In the song, when Nuomi disses Boss Shady (谢帝 Xièdì), he raps in Sichuan accent: “Xièdì Xièdì wǒ yào diss nǐ [谢帝谢帝我要diss你].” The last two words, namely “diss nǐ” actually means “to diss you” but sounds exactly like the Chinese word for ‘Disney’: Díshìní (迪士尼). This was soon picked up by netizens, who found humor in the similarity; it sounded as if the ‘tough’ rapper Nuomi was singing about wanting to go to Disney.

Nuomi and his diss track, from the music video.

Nuomi filmed the music video for this diss track at a senior activity park in Chengdu’s Yulin subdistrict. The music video went viral in late March, and led to the park being nicknamed the ‘Chengdu Disney.’

The particular exercise machine on which Nuomi performed his rap quickly became an iconic landmark on Douyin, as everyone eagerly sought to visit, sit on the same see-saw-style exercise machine, and repeat the phrase, mimicking the viral video.

What began as a homonym led to people ‘Disneyfying’ the park itself, with crowds of visitors flocking to the park, some dressed in Disney-related costumes.

This further developed the concept of a Chengdu ‘Disney’ destination, turning the park playground into the happiest place in Yulin.

 
Chengdu: China’s Most Relaxed Hip Hop Hotspot
 

Chengdu holds a special place in China’s underground hip-hop scene, thanks to its vibrant music culture and the presence of many renowned Chinese hip-hop artists who incorporate the Sichuan dialect into their songs and raps.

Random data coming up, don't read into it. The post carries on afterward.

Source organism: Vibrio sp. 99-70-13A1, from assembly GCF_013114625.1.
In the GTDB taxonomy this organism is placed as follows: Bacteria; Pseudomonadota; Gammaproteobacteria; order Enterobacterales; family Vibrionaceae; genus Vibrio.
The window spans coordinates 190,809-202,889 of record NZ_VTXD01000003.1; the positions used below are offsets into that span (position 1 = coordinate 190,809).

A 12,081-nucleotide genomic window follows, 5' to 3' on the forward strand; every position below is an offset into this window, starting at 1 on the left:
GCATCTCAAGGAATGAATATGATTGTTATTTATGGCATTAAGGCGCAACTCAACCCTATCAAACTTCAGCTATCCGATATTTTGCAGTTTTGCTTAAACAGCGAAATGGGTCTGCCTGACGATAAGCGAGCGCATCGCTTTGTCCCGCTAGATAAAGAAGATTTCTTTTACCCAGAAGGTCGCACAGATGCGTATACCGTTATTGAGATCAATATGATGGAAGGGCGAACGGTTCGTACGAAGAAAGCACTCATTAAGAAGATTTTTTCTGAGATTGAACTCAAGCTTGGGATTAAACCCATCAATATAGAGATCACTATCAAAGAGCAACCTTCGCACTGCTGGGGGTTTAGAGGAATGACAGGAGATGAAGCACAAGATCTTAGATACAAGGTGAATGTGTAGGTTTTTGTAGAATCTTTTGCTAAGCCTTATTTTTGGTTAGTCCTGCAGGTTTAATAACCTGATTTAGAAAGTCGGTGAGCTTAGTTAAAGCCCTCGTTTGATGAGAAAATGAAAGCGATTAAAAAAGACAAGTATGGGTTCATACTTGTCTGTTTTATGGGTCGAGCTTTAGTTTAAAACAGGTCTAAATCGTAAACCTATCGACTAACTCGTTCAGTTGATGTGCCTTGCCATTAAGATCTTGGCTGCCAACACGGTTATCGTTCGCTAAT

This is one reason why this ‘Disney’ meme happened in Chengdu and not in any other Chinese city. But beyond its musical significance, the playful spirit of the meme also aligns with Chengdu’s reputation for being an incredibly laid-back city.

In recent years, the pursuit of a certain “relaxed feeling” (sōngchígǎn 松弛感) has gained popularity across the Chinese internet. Sōngchígǎn is a combination of the word for “relaxed,” “loose” or “lax” (松弛) and the word for “feeling” (感). Initially used to describe a particular female aesthetic, the term evolved to represent a lifestyle where individuals strive to maintain a relaxed demeanor, especially in the face of stressful situations.

 

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The concept gained traction online in mid-2022 when a Weibo user shared a story of a family remaining composed when their travel plans were unexpectedly disrupted due to passport issues. Their calm and collected response inspired the adoption of the “relaxed feeling” term (also read here).